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Men's road race at the Olympic Games in Beijing, China
The International Olympic Committee (IOC) announced on Wednesday its intentions to further analyze...
The International Olympic Committee (IOC) announced on Wednesday its intentions to further analyze athletes' anti-doping test samples collected during this summer's Olympic Games in Beijing, China. In particular, the IOC will test athletes across all sports for the performance-enhancing banned blood booster EPO Continuous Erythropoiesis Receptor Activator (CERA).
The Beijing samples from Olympic athletes are en route to the WADA-accredited laboratory in Lausanne, Switzerland, where they will be saved in the manner typical of those from the Olympic Games. The IOC is discussing with WADA how many samples will be tested when and how.
"Our message is very clear. The IOC will not miss any opportunity to further analyse samples retroactively. We hope that this will work as a strong deterrent and make athletes think twice before cheating," said IOC President Jacques Rogge on the agency's website. The IOC stores samples from Olympic Games for eight years so they can be tested retroactively should new test methods and banned substances become known.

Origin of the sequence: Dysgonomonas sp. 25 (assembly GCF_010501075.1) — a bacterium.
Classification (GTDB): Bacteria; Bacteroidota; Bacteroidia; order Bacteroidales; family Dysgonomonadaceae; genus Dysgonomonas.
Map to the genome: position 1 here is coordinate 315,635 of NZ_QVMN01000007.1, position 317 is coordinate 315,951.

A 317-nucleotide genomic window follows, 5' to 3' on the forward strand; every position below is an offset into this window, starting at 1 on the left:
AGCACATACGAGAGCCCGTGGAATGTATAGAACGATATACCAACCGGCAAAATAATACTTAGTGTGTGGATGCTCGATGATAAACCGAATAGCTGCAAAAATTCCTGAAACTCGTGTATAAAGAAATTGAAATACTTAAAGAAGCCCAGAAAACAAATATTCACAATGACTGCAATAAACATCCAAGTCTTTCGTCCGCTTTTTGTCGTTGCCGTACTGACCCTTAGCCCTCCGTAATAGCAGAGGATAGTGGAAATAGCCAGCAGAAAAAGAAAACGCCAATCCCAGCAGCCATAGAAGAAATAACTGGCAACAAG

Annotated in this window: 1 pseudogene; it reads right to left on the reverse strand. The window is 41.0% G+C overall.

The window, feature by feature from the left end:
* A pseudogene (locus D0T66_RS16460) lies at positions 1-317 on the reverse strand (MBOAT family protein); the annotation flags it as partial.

More anti-doping tests than ever were conducted at the Olympic Games in Beijing, China, including 3,801 urine and 969 blood tests over 29 days. 871 tests were done for EPO while 471 tests checked for Human Growth Hormone (hGH). In general, the IOC tested the top five and two additional finishers for each event.
Earlier this week, Tour de France cyclists Leonardo Piepoli and Stefan Schumacher tested positive for EPO CERA based on testing of blood samples conducted by the French Anti-doping Agency (AFLD).